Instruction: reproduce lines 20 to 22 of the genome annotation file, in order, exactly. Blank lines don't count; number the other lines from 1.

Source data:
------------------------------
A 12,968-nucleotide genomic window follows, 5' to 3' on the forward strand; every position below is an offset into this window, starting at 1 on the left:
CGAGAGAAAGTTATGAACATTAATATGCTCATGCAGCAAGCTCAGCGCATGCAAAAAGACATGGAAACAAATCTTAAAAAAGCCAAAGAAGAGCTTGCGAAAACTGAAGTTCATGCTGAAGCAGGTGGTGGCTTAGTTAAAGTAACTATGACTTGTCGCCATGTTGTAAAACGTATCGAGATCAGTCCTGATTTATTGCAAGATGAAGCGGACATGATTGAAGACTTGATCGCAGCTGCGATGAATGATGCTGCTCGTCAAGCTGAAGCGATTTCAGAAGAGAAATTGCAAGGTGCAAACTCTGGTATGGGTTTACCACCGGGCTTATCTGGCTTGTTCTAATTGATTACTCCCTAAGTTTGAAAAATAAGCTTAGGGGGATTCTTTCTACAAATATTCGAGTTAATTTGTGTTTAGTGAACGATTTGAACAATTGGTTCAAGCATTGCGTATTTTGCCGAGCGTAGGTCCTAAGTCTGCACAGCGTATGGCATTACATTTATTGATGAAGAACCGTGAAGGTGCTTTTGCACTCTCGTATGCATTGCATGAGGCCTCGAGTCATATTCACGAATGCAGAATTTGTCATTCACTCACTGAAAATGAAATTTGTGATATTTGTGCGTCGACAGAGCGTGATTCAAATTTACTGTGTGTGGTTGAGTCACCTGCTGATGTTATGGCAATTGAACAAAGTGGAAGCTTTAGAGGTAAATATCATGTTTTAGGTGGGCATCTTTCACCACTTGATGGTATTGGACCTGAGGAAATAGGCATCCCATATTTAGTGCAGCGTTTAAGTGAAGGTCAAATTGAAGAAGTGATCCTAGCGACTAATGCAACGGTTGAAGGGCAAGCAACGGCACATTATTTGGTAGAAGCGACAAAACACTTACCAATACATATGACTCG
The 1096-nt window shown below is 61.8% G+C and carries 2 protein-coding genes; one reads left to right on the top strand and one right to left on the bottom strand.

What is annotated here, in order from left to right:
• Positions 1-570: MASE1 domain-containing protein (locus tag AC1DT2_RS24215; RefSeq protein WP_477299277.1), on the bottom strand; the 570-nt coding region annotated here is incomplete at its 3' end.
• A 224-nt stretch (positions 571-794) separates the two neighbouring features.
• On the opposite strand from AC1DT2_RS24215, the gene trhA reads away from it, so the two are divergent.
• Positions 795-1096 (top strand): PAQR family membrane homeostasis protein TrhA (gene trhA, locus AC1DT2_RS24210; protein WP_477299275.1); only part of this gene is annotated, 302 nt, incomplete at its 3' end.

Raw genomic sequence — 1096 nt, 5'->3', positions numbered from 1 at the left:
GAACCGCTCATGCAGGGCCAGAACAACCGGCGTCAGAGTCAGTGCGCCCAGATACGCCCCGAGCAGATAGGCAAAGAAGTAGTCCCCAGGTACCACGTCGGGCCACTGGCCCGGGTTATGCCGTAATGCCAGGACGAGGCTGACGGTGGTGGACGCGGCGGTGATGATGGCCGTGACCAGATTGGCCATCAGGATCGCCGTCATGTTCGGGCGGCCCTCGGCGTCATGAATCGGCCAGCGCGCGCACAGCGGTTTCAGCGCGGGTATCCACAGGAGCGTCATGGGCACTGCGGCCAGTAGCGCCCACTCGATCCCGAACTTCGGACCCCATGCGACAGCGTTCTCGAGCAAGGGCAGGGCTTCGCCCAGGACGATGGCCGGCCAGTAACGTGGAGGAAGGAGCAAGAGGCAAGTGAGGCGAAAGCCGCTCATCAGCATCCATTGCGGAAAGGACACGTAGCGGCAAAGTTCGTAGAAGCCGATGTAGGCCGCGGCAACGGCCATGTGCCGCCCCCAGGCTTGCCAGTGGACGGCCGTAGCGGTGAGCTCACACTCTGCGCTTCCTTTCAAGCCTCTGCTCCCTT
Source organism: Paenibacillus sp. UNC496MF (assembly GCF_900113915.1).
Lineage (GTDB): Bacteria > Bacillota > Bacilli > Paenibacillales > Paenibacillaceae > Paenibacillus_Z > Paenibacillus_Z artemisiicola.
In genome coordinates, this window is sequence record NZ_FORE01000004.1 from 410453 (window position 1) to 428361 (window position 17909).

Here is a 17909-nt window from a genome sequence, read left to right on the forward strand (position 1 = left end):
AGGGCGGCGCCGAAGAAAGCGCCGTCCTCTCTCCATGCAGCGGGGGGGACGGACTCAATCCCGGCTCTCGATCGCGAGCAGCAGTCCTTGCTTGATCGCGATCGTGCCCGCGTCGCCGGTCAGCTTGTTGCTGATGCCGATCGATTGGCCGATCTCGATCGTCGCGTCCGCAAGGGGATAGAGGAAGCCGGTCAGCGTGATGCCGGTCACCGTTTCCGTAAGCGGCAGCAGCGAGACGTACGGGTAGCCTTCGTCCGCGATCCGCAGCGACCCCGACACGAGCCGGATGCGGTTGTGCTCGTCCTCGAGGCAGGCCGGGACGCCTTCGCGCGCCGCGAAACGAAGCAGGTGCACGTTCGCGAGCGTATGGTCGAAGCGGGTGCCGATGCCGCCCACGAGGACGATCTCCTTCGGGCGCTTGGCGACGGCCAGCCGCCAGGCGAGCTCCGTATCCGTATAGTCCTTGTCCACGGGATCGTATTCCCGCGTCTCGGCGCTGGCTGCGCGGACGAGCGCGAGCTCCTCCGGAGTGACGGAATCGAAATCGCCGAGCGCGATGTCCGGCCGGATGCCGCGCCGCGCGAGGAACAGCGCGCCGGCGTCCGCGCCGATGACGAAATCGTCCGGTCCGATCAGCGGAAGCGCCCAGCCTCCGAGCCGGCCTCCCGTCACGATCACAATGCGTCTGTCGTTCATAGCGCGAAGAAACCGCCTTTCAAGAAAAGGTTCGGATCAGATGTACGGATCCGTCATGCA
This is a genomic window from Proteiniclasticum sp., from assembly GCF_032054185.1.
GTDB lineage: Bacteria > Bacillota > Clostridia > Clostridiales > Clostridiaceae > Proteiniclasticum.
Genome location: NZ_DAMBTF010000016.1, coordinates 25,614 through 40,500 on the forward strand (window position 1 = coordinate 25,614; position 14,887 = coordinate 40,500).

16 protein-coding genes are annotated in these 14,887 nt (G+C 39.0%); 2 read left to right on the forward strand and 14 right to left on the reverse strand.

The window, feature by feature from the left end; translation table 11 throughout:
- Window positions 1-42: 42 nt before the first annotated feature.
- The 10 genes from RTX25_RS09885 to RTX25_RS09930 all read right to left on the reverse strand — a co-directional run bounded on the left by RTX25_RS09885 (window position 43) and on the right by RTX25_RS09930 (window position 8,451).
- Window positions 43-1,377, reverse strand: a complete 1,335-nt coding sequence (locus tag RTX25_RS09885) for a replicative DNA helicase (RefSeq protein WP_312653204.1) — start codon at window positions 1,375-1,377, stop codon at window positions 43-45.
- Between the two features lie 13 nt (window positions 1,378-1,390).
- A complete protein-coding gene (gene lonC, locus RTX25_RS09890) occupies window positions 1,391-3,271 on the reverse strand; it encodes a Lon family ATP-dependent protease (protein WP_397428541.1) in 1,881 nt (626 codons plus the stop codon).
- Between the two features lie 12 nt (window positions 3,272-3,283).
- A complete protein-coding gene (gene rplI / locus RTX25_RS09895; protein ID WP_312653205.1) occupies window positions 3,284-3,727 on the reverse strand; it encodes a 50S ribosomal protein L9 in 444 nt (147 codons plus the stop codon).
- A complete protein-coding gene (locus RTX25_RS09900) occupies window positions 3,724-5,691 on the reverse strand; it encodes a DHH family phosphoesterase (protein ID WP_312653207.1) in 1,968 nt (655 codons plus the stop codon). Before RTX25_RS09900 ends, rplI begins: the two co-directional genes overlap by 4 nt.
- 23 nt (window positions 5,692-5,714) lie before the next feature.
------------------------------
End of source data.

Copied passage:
The window, feature by feature from the left end; translation table 11 throughout:
- Window positions 1-42: 42 nt before the first annotated feature.
- The 10 genes from RTX25_RS09885 to RTX25_RS09930 all read right to left on the reverse strand — a co-directional run bounded on the left by RTX25_RS09885 (window position 43) and on the right by RTX25_RS09930 (window position 8,451).